Crimson Empire 1

October 4, 2015

QuinRose / Hazuki Futaba – Seven Seas Entertainment – 2013 – 3 volumes

I have a bad habit of buying everything by the writers/artists I read, even if I know it probably isn’t very good.  I bought this 3-volume series while I was consuming volume after volume of QuinRose Alice stories, but when it arrived I immediately had buyer’s remorse, so it’s been sitting in my TBR pile for some time.

This has a few strikes against it… manga adaptations of video games are rarely good (to be fair, though the Alice books are a guilty pleasure, those probably don’t count either), and this one also stars a “battle maid,” which is a huge red flag for me.  But I was surprised to find that I liked the first volume a lot better than I thought!

Sheila is a battle maid.  Sold by her parents at an early age, she’s adopted by a band of assassins and forced to go through horrible, immoral training.  She never really “becomes” one of them, and after a falling-out with the boss, she’s sold to a prince named Edvard and serves as his “secret” bodyguard.

Sheila is a little… bland.  She’s got spirit, and she fights her own battles, but her personality isn’t that well-defined.  She also has Cute Maid Friend and Professional Maid Friend to back her up, and a variety of good-looking men from the games that range from a joking traveler, a serious devil (that Sheila entered a pact with), a cold Butler, an equally cold Prince who wishes (?) to eliminate Edvard to claim the throne for himself but also protects Edvard, et cetera.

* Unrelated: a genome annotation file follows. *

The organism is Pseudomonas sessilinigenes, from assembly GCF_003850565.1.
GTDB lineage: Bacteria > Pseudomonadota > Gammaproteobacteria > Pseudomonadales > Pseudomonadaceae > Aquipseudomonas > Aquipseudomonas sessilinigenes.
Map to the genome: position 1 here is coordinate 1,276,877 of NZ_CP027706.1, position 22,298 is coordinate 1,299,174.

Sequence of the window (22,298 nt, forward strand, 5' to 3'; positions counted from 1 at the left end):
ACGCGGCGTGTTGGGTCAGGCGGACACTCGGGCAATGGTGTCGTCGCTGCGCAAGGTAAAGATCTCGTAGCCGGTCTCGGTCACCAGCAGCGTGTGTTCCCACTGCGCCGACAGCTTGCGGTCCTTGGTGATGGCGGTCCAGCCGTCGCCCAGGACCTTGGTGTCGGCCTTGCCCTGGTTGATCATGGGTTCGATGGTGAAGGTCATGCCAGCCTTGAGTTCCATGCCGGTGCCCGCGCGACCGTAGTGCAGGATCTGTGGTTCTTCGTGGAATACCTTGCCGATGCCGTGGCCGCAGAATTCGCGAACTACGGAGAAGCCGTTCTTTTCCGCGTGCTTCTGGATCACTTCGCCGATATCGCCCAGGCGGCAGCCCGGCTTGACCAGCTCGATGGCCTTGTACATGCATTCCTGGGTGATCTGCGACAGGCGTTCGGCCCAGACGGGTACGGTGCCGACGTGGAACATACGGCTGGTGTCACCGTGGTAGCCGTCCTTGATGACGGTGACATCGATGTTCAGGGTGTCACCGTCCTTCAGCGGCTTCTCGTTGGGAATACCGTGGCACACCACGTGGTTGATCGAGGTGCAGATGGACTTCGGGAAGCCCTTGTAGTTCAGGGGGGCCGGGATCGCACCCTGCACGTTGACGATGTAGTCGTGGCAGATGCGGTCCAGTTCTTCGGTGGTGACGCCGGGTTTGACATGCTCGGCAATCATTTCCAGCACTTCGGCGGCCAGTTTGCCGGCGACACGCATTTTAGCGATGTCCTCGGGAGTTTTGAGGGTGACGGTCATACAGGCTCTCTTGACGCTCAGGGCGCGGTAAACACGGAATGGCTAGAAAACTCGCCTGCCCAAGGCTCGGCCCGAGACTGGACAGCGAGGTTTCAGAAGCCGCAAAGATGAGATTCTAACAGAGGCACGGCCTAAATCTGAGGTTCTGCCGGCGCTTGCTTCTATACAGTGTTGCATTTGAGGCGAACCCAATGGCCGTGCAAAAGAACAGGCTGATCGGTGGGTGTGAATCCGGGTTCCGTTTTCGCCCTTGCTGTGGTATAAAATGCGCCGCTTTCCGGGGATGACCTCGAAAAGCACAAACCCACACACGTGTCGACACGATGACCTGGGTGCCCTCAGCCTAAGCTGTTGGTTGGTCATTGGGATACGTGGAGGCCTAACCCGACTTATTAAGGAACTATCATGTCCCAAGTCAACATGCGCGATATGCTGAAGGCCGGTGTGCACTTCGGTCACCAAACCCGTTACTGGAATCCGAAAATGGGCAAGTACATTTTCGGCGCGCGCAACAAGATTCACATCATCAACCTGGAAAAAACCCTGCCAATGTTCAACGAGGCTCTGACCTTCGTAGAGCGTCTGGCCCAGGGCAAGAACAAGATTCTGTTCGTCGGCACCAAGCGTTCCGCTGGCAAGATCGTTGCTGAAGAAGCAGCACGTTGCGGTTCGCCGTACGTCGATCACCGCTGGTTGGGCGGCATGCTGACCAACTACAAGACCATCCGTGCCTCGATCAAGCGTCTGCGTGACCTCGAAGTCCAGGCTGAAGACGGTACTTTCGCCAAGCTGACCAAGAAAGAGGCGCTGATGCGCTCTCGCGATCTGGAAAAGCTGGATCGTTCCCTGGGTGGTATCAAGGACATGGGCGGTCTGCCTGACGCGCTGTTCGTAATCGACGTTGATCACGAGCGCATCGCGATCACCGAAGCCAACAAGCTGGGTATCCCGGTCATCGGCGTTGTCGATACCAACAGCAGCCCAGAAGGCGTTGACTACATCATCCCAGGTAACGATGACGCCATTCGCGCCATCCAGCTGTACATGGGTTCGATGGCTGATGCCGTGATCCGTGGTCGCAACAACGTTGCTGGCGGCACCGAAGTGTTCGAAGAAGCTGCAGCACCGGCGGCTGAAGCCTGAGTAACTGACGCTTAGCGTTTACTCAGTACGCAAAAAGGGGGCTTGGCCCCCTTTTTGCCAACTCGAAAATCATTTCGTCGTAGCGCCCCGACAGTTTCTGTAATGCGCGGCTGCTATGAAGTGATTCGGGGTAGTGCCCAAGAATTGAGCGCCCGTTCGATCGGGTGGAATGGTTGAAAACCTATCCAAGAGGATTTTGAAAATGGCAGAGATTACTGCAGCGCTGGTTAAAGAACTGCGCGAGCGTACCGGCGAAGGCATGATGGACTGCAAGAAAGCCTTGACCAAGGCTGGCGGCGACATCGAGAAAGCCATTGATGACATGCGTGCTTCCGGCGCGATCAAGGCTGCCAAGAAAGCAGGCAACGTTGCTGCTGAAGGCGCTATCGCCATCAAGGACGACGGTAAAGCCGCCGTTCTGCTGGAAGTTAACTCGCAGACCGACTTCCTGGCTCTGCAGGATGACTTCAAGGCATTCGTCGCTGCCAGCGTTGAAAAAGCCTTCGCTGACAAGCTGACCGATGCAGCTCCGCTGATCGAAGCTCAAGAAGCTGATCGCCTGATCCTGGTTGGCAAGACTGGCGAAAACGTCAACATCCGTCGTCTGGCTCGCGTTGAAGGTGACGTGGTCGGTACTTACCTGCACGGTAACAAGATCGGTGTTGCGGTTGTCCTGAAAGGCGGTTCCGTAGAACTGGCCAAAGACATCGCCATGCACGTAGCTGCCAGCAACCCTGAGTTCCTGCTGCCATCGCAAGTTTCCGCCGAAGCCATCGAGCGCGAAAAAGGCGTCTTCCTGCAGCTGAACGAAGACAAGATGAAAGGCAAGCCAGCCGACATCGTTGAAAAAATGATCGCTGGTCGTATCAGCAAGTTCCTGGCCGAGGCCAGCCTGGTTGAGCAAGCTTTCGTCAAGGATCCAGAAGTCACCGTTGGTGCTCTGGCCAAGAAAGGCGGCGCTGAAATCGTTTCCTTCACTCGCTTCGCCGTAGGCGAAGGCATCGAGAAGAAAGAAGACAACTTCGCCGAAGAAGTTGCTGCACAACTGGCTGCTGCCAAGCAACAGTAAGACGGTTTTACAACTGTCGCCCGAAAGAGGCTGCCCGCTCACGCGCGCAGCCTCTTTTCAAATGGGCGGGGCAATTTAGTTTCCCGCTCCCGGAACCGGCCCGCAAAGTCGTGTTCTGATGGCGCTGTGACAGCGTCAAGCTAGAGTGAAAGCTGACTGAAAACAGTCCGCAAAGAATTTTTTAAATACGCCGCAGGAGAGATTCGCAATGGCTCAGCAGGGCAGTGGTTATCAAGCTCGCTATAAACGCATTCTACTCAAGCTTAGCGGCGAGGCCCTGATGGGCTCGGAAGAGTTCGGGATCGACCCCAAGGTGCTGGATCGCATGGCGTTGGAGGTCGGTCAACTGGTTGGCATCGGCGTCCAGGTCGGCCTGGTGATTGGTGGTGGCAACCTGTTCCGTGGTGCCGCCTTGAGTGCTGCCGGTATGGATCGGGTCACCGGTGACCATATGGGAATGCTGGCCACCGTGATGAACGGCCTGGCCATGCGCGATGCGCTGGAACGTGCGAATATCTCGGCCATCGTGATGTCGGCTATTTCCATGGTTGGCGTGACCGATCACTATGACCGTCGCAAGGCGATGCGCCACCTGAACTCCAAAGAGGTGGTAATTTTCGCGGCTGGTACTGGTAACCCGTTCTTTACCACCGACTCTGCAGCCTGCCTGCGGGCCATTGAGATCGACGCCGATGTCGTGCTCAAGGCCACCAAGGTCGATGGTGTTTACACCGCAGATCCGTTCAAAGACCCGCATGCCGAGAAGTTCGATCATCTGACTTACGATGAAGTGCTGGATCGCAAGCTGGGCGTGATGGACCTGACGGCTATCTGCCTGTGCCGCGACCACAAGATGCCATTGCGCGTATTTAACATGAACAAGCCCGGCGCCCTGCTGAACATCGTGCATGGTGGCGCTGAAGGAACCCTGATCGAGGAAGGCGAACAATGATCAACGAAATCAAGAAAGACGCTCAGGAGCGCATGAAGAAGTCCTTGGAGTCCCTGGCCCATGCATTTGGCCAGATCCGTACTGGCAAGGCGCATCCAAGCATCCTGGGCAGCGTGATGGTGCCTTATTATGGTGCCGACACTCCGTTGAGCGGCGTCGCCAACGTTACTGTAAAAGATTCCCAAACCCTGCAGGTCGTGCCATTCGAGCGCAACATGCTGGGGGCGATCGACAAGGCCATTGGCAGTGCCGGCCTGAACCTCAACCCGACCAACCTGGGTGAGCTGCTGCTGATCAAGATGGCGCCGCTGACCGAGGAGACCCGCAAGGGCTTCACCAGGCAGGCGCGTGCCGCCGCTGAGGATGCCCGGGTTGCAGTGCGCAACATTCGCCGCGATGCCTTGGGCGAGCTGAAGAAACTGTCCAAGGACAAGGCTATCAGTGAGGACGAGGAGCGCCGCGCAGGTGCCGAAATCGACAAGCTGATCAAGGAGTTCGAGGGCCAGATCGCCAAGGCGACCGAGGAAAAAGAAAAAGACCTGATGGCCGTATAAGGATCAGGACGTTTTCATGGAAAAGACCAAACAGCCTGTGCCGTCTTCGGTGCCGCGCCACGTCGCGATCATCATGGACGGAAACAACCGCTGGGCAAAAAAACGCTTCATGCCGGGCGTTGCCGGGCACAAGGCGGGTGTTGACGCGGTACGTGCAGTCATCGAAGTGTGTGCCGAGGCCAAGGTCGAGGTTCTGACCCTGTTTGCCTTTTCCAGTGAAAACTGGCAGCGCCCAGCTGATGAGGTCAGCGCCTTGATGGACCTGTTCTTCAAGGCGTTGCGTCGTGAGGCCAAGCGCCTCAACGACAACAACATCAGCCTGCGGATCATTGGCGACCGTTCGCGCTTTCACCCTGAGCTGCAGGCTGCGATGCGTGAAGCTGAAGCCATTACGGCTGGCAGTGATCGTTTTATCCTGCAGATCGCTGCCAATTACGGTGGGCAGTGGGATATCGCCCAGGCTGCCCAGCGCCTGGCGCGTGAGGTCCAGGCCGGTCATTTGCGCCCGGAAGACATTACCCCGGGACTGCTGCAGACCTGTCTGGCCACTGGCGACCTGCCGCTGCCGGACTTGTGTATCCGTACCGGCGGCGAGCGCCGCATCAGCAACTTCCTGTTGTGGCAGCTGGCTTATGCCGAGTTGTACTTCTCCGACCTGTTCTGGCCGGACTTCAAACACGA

I think the reason I liked it was mostly due to Edvard.  A handsome crown prince, Edvard takes full advantage of how capable Sheila is.  He doesn’t lift a finger in his defense, and Sheila has no problem taking out the assassins that constantly come after him.  He’s also somewhat cold and calculating, and though he seems to be charismatic and everything that a prince should be, he also gives off rampant misanthropy/psychopath vibes.  So I’m excited to see where that goes.

The story isn’t that coherent, unfortunately.  At one point, I had to read a few pages three times to figure out that the scene shifted.  The male dating prospects are all dumped into your lap without much explanation (though, because they were written into the game, they are a bit better developed than this indicates).  Aside from Sheila’s intro at the beginning of the volume, there’s only one easy-to-follow story about an assassination attempt on Edvard.  The rest are vignettes, character snippets and introductions, and plotting.

I’m hoping it gets a bit better in the next two volumes, but at least it isn’t super-long if it doesn’t.

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